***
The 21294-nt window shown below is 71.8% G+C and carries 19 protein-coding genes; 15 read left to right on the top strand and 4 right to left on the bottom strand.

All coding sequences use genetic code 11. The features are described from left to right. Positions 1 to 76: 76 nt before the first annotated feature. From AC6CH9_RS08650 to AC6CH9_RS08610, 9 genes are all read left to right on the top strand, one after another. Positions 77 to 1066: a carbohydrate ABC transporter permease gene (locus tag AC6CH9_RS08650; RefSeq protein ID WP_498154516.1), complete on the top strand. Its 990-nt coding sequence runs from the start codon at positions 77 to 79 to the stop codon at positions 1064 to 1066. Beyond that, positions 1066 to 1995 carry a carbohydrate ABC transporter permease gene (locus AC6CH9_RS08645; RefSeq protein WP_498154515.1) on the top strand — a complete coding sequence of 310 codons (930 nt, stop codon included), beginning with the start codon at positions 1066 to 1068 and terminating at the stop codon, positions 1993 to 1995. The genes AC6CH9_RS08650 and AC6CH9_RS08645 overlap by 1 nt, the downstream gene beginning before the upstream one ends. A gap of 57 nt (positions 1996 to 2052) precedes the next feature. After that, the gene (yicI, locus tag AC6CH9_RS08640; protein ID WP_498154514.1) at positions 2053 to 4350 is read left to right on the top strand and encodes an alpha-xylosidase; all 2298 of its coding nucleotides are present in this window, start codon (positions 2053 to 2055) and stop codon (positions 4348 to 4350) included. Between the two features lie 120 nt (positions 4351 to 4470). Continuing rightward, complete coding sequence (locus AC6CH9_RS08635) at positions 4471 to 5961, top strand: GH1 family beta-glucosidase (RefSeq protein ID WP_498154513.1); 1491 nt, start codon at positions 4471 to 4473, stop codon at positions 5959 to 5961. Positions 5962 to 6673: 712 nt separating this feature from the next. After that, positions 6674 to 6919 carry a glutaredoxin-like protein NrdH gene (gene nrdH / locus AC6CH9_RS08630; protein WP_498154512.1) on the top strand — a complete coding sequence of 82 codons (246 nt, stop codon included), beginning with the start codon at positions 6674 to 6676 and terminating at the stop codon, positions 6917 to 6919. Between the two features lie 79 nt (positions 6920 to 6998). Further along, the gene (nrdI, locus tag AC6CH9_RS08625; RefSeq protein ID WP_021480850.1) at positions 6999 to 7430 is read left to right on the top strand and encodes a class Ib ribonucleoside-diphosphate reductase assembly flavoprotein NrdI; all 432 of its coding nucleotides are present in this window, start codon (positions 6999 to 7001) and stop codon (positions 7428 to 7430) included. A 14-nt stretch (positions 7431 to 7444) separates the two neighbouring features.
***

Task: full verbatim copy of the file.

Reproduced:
The 21294-nt window shown below is 71.8% G+C and carries 19 protein-coding genes; 15 read left to right on the top strand and 4 right to left on the bottom strand.

All coding sequences use genetic code 11. The features are described from left to right. Positions 1 to 76: 76 nt before the first annotated feature. From AC6CH9_RS08650 to AC6CH9_RS08610, 9 genes are all read left to right on the top strand, one after another. Positions 77 to 1066: a carbohydrate ABC transporter permease gene (locus tag AC6CH9_RS08650; RefSeq protein ID WP_498154516.1), complete on the top strand. Its 990-nt coding sequence runs from the start codon at positions 77 to 79 to the stop codon at positions 1064 to 1066. Beyond that, positions 1066 to 1995 carry a carbohydrate ABC transporter permease gene (locus AC6CH9_RS08645; RefSeq protein WP_498154515.1) on the top strand — a complete coding sequence of 310 codons (930 nt, stop codon included), beginning with the start codon at positions 1066 to 1068 and terminating at the stop codon, positions 1993 to 1995. The genes AC6CH9_RS08650 and AC6CH9_RS08645 overlap by 1 nt, the downstream gene beginning before the upstream one ends. A gap of 57 nt (positions 1996 to 2052) precedes the next feature. After that, the gene (yicI, locus tag AC6CH9_RS08640; protein ID WP_498154514.1) at positions 2053 to 4350 is read left to right on the top strand and encodes an alpha-xylosidase; all 2298 of its coding nucleotides are present in this window, start codon (positions 2053 to 2055) and stop codon (positions 4348 to 4350) included. Between the two features lie 120 nt (positions 4351 to 4470). Continuing rightward, complete coding sequence (locus AC6CH9_RS08635) at positions 4471 to 5961, top strand: GH1 family beta-glucosidase (RefSeq protein ID WP_498154513.1); 1491 nt, start codon at positions 4471 to 4473, stop codon at positions 5959 to 5961. Positions 5962 to 6673: 712 nt separating this feature from the next. After that, positions 6674 to 6919 carry a glutaredoxin-like protein NrdH gene (gene nrdH / locus AC6CH9_RS08630; protein WP_498154512.1) on the top strand — a complete coding sequence of 82 codons (246 nt, stop codon included), beginning with the start codon at positions 6674 to 6676 and terminating at the stop codon, positions 6917 to 6919. Between the two features lie 79 nt (positions 6920 to 6998). Further along, the gene (nrdI, locus tag AC6CH9_RS08625; RefSeq protein ID WP_021480850.1) at positions 6999 to 7430 is read left to right on the top strand and encodes a class Ib ribonucleoside-diphosphate reductase assembly flavoprotein NrdI; all 432 of its coding nucleotides are present in this window, start codon (positions 6999 to 7001) and stop codon (positions 7428 to 7430) included. A 14-nt stretch (positions 7431 to 7444) separates the two neighbouring features.